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Sorting Out What Happens to a Rental Property in a Divorce

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When you are getting divorced there is a lot to think about; the children and their living and contact arrangements, and how the family will cope emotionally and financially.

When you rent the family home from a private landlord or through social housing you also need to consider what will happen with the rental property. It is best that you do not permanently leave the property or make any hasty decisions about the rental property until you have spoken to a family law solicitor.

Online and London Family Law Solicitors

For family law legal advice call the expert London family lawyers at OTS Solicitors on 0203 959 9123 or complete our online enquiry form.

Rental property – your options when you separate or get divorced

If you are renting a property and going through a separation or divorce it is best to carefully consider all your options before you let your landlord know about the separation. You need legal advice so you understand both your family law options and your housing law rights as a tenant or occupant of the rental property.

You should not feel pressurised to leave the property by either your ex-partner or the landlord until you have had a chance to take legal advice. If you are at risk of domestic abuse, you may be able to apply to the family court for an injunction order against your former partner. An injunction order can be made to prevent domestic abuse (a non-molestation order) or to allow you to stay in the rental property (an occupation order) until you have reached an agreement or the court has decided who gets to stay in the property.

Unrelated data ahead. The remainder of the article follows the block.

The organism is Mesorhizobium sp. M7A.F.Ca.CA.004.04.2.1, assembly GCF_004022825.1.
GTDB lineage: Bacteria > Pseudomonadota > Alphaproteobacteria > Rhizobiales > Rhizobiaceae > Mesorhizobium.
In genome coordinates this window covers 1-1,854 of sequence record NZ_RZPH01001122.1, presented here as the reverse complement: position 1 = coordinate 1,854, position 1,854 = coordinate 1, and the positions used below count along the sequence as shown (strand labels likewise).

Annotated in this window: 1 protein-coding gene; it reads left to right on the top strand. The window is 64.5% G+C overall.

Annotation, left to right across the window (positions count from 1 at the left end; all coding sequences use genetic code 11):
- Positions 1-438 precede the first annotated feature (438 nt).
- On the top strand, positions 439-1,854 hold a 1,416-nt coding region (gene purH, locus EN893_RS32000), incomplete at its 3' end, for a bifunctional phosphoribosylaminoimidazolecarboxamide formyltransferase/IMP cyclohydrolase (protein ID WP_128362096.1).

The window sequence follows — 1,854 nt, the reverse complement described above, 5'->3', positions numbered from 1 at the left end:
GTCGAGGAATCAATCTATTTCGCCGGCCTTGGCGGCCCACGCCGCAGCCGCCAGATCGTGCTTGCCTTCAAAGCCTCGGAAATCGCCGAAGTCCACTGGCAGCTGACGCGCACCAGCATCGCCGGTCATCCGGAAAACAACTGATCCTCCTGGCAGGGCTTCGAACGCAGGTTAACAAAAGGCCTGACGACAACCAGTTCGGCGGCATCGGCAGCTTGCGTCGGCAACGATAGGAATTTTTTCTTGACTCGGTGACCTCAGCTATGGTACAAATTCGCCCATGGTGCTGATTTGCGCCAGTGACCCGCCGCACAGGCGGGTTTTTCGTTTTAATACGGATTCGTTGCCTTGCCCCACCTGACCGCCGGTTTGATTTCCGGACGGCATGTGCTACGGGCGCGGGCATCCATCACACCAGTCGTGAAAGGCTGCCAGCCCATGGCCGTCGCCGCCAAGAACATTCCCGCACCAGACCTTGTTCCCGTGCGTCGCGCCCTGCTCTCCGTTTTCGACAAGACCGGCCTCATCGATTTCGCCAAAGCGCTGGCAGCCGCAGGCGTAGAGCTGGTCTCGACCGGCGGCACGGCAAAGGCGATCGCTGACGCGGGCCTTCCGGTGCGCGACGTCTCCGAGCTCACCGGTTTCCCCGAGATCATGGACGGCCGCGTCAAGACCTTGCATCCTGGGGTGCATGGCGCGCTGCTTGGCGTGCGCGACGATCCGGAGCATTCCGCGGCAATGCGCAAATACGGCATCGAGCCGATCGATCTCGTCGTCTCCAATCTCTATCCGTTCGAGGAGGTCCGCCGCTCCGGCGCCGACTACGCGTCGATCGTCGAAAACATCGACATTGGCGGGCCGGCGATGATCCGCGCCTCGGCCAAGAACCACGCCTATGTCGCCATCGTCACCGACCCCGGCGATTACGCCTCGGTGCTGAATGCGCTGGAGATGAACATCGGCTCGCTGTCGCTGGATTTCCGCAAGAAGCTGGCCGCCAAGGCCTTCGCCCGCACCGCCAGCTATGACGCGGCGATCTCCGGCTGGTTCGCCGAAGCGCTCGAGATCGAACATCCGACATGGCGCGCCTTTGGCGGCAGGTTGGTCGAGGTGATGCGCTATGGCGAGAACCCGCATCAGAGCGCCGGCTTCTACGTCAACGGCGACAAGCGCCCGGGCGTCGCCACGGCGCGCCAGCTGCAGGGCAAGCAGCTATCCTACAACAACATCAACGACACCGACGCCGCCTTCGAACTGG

Many people are influenced in their decision-making about whether to leave a rental property quickly or not by whether they can afford to pay the rent on their own. However, a family law solicitor can advise you on whether you can obtain child support or make a claim against your estranged husband, wife, or civil partner for spousal maintenance to help you pay your rent. Family lawyers stress that it is important to have all the information you need to make an informed decision before you elect to stay or leave a rental property, especially when it can be hard to find a property that is available to rent in London in your preferred area and budget.

Splitting up and rental property

When it comes to rental property, your family law solicitor will need to know if you are the sole tenant or a joint tenant or if you are living in a property rented in the sole name of your estranged partner. Information will also be needed about the type of tenancy agreement and the landlord. For example, is the tenancy an assured shorthold tenancy? Is the landlord a private landlord, a member of your extended family, or your partner’s family, or is the property rented from a social landlord, such as a housing association or charity?